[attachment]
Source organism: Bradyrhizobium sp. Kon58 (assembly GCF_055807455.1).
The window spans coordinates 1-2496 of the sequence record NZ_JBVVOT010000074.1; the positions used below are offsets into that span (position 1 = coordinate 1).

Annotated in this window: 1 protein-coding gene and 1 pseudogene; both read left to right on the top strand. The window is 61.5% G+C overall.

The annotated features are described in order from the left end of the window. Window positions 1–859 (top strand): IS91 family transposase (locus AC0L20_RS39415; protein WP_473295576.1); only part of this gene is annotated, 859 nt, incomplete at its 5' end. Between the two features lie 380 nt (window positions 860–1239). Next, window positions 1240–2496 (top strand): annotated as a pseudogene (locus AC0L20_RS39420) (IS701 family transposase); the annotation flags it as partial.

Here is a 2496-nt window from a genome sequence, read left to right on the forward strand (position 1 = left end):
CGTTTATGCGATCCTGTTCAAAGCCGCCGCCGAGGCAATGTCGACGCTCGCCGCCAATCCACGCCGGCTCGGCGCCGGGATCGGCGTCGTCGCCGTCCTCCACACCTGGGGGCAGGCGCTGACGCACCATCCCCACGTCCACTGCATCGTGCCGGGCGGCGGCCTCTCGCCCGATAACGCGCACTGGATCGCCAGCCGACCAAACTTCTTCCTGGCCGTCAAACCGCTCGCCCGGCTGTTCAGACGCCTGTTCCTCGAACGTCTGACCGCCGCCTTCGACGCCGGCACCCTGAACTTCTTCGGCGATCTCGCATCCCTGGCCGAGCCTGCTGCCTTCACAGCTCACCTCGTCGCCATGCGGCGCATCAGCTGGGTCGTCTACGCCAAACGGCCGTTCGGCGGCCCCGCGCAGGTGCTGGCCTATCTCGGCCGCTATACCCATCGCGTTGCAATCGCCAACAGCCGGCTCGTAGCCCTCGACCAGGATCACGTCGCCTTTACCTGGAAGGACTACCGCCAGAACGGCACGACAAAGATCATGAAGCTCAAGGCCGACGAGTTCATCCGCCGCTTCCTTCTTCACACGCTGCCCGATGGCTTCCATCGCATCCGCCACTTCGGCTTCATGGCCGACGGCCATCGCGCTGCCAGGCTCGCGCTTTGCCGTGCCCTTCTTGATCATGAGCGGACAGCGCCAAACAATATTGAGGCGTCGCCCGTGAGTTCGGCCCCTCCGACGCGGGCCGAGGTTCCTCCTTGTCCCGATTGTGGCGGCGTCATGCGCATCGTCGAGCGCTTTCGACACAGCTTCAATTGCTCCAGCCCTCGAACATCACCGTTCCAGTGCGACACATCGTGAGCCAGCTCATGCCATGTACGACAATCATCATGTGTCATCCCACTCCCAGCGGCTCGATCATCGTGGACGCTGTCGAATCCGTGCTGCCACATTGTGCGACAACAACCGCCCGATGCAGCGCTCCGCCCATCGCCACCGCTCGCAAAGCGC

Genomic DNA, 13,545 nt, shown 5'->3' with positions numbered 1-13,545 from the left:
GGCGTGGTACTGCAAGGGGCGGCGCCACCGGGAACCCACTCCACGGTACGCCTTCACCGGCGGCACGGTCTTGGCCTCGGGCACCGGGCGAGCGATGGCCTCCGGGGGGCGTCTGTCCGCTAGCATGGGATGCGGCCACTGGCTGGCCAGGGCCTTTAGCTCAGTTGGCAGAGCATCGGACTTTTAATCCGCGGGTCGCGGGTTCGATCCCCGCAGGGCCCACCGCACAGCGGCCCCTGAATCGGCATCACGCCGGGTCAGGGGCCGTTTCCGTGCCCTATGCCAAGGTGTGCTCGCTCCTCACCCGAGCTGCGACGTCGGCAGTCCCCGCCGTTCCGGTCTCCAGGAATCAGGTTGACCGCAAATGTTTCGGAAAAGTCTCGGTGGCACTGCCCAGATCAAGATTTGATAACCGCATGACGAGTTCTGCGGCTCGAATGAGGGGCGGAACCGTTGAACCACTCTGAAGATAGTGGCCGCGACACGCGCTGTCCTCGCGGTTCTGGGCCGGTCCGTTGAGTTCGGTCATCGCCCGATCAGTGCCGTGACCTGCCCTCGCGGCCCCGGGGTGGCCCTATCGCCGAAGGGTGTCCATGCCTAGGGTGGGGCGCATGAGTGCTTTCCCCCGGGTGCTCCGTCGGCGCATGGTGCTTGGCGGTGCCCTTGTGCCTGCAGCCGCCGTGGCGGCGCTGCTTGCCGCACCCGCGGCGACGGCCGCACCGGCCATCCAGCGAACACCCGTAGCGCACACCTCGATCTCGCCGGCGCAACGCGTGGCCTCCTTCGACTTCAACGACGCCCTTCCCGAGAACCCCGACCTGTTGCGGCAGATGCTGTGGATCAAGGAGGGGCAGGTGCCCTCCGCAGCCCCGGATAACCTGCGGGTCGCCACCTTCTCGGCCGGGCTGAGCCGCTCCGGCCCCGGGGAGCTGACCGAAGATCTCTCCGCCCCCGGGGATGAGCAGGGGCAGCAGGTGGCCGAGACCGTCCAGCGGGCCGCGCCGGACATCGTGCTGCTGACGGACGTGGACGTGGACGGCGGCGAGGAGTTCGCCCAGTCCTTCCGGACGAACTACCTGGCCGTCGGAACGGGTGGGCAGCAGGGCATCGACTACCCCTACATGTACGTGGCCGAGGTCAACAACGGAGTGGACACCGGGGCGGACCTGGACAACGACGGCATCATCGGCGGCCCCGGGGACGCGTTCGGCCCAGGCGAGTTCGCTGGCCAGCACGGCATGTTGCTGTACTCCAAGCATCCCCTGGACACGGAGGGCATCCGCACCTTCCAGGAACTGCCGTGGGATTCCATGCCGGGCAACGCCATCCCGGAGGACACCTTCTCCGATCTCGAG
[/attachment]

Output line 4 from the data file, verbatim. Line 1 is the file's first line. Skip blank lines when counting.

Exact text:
The annotated features are described in order from the left end of the window. Window positions 1–859 (top strand): IS91 family transposase (locus AC0L20_RS39415; protein WP_473295576.1); only part of this gene is annotated, 859 nt, incomplete at its 5' end. Between the two features lie 380 nt (window positions 860–1239). Next, window positions 1240–2496 (top strand): annotated as a pseudogene (locus AC0L20_RS39420) (IS701 family transposase); the annotation flags it as partial.